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Lifting The Veil -- Jay Grant

Body piercings. Tattoos. Spiked hair. Exposed midriffs. Black clothes.

Grunge rock. Many teenagers these days are much different from when I

grew up in the 1960s. Back then long hair, bell-bottoms, Birkenstocks and

the Beatles were the trademarks of America’s youth.

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But one thing has remained constant. Many young adults still think

long and deeply about spiritual truth and ponder the reality of God.

There’s a yearning to know if God is real and a desire for true spiritual

experience. As a pastor I’ve talked with hundreds of these kids over the

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years, encouraging them in this quest.

A recently released University of Pennsylvania study of 2,000

teenagers showed faith, and the worship of God, high on the list of

priorities among those polled. In fact 84% said faith was very important

in their lives and almost half had attended at least three worship

services in the previous month. Even I was a little surprised at that

high a percentage. Sept. 11 undoubtedly had a profound effect on kids as

they realized how truly fragile life can be.

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Alana Brazelton is a cute 17-year-old junior at Laguna Beach High

School. She is good friends with Ali Phelps, Diana Dick and Alex

Anderson, three other juniors who work for me each summer at the Sawdust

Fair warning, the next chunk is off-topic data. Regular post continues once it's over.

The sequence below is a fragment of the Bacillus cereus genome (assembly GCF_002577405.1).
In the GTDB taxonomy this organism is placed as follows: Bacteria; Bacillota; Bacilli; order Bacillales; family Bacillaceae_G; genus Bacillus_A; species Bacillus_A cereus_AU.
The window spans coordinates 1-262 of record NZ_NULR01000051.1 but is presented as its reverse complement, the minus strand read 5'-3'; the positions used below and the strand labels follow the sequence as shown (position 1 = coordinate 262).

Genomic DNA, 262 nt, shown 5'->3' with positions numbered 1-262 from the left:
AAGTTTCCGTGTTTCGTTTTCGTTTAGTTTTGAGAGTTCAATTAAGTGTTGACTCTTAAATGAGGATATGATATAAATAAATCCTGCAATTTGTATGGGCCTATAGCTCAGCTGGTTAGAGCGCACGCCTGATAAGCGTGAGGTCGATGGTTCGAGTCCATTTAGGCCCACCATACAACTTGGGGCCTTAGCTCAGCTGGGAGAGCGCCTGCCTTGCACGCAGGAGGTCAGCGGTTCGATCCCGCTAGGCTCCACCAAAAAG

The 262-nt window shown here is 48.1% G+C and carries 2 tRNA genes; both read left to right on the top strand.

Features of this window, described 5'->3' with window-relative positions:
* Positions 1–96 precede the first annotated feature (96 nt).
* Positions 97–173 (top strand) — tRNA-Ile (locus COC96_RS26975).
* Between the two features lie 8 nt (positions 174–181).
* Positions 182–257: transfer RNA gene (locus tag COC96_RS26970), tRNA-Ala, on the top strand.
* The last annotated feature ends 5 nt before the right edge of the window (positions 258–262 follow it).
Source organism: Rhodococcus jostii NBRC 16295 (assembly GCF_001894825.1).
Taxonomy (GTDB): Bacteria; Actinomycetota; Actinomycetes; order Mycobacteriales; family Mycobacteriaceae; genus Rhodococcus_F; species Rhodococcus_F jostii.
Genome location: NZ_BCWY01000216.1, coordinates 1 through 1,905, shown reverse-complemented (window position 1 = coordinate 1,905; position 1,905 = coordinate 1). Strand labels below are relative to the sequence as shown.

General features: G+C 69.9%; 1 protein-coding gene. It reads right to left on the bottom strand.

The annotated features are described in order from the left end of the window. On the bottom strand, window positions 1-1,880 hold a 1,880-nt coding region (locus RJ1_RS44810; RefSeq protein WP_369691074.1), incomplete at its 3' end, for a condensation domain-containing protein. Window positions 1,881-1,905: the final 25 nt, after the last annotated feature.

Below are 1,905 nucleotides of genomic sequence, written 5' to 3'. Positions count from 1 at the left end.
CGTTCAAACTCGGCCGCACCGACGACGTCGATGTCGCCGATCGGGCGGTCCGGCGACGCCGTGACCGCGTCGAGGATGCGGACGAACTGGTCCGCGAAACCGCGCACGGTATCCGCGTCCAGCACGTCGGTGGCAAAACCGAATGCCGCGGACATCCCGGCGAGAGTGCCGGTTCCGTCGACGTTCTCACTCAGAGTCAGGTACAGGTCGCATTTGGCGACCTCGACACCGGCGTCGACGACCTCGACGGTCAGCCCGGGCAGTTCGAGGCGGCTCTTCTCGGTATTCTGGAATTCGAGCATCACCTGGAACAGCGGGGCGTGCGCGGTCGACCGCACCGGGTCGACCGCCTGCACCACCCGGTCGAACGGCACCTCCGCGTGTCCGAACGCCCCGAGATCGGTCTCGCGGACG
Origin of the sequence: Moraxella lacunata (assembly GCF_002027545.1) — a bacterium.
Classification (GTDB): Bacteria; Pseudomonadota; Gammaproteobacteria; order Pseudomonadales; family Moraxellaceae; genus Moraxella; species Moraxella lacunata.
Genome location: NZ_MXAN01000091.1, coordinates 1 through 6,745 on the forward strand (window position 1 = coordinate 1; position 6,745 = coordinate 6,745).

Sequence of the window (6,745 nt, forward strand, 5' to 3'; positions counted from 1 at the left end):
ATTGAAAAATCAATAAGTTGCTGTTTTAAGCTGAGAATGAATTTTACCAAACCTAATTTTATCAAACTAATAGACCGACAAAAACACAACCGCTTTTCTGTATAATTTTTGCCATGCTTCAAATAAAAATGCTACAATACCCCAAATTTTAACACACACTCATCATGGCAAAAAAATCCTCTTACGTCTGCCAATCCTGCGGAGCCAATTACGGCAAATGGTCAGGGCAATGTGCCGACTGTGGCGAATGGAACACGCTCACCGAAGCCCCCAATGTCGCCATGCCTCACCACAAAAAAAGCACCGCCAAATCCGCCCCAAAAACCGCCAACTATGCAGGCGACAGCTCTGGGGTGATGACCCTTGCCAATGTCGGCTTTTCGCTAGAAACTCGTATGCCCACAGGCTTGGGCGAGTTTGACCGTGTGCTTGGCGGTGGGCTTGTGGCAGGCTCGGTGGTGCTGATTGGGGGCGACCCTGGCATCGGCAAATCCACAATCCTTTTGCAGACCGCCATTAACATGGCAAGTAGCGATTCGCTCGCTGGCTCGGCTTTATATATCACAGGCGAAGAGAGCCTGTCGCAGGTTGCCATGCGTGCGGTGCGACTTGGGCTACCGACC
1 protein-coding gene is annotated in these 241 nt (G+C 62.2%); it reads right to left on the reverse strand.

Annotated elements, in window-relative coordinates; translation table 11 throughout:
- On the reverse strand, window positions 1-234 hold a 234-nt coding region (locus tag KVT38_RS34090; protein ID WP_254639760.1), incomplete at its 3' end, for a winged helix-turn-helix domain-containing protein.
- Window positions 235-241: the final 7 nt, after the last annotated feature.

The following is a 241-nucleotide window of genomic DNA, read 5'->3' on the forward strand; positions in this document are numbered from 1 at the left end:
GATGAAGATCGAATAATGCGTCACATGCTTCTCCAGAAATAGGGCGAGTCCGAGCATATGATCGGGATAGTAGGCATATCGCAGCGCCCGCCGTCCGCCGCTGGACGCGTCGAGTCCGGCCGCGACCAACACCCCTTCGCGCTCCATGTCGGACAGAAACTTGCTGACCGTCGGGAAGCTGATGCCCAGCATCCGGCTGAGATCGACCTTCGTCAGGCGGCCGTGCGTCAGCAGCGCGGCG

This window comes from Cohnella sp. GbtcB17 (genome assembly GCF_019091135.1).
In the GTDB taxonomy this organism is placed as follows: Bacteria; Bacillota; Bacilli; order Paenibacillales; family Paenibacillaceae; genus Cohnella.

Festival. Alana also takes guitar lessons from my son, Micah, a 1998

Laguna High grad. Alana is unashamed to let you know how important the

Lord is to her.

“I believed in God when I was young, but at a Forest Home summer camp

prior to my freshman year, I fully committed my life to Christ,” she

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said.

Alana attends the Christian Club at the high school, which has regular

guest speakers. She especially enjoys Steve Sweet, youth pastor at the

Presbyterian Church in town and Jeff Tacklind, who holds the same

position at the EV Free Church on Legion Street.

“Steve is like an older brother to me and makes Christianity fun,”

Alana said. “Jeff is a deep person, someone who likes to dig into the

Bible and then analyze it.”

Like the youth of today, my friends and I searched for God in those

days of the counter culture. Some even took psychedelics, expanding their

mind in the hope of reaching deep into the subconscious and discovering

“the god within.” For me, swayed by the Hindu influence of the Beatles, I

studied Eastern mysticism, settling on Self Realization and the teachings

of Paramahansa Yogananda. I used to drive down to the Self Realization

ashram in Encinitas to attend services.

One day I was invited to a quaint little church full of long hairs

like myself, and I listened to the claims of Christ. My heart leaped when

I heard how much God loved me. A powerful demonstration of that love was

revealed on the cross. There Jesus died for everything I had ever done

wrong and by trusting in him I would be forgiven. I was stunned for I had

always considered Christianity kind of a nerdy religion, very much

uncool. God, however, broke through my prejudices.

While appreciating the part Eastern mysticism played in my own

personal spiritual journey, I settled firmly on Christ and have followed

him ever since. I’ve not been disappointed in more than 30 years, not

even for a second.

I am thrilled that so many teenagers possess a heart for the Lord

these days.

* JAY GRANT is a pastor-teacher and 32 year resident of Laguna Beach.

He can be reached at P.O. Box 391, Laguna Beach CA 92652 or by e-mail at

o7 nikkinjay@cox.netf7 .


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